I’ve been diagnosed with coeliac disease and lactose intolerance for nearly six years and my little girls are also coeliac. So I’d say we’re a pretty clued-up family now.
There are still a few things we need to sort out though because cross-contamination is so bloody difficult to manage. We have to be so careful that we can’t even have chips cooked in the same oil as battered fish and can’t use a toaster unless we are using toaster bags or it is gluten free only. It seems a tad overboard to other people, but we really do need to take it seriously.
You may have read the blog post (Give the man a medal – what it’s like living with coeliacs). My poor husband is banished to a small corner of the kitchen which may in itself seem unfair, but there are ALWAYS mountains of crumbs containing gluten all over his special little shelf. You can guarantee every time I get something out of the cupboard above it, it will get covered in gluten (some of my cupboards are extremely full and disorganised. No time is my excuse!!).
For this issue, I have tried a few strategies:
1. Leaving wipes on the worktop itself
2. Telling him that the kids keep putting their hands in it
3. Cleaning it myself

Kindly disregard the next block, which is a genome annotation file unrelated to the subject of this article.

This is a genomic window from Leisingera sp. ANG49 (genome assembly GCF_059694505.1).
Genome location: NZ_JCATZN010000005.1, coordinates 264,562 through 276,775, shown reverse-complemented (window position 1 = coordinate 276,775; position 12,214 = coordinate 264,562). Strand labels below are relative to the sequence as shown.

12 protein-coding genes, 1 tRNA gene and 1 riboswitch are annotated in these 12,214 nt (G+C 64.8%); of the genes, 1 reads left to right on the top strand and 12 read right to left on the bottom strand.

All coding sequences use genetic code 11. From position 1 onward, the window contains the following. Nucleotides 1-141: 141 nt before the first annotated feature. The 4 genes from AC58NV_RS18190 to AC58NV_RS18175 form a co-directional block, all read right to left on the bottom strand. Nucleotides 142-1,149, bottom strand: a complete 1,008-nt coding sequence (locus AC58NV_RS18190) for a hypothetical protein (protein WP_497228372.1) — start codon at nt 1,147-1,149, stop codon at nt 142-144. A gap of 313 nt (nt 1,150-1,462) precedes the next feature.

Guess which one was the only successful strategy? Bless him. Wiping shelves are not his forte, but he is an awesome cook and great with the kids, so I guess I’ll let him off and wipe them for him.
Then we’ve got our friends and family… I am usually pretty militant with watching what people are doing when they have gluten on their hands or plates, but it’s just so damn easy to contaminate. They all try their very best, but even when you live with it every day it can be easy to mess up, so when you don’t need to think about it on a normal basis, it is really tricky. My Mum says it takes her a day to get back into all the little procedures again to feed me and the kids safely (there are usually a few bits of gf bread thrown away, potatoes removed from my plate and cups of tea poured away in the process).
Things that really catch people out are knives being put back in butter after spreading bread, touching bread/pastry with spoons when serving things, fish and chips opened in the gluten-free area, bread buttered above gluten-free food and gluteny hands going in crisps. Evil, evil gluten.
Nearly everyone we know has now become an expert in keeping our kitchen safe though. Even my 3 year old daughter’s friends role play with gluten-free food which I just think is amazing. And my 6 year old daughter’s friends seem to know every brand and type of sweet and chocolate that doesn’t contain gluten. That’s essential for life, surely!? Maybe one day we’ll have a whole world of free-from experts.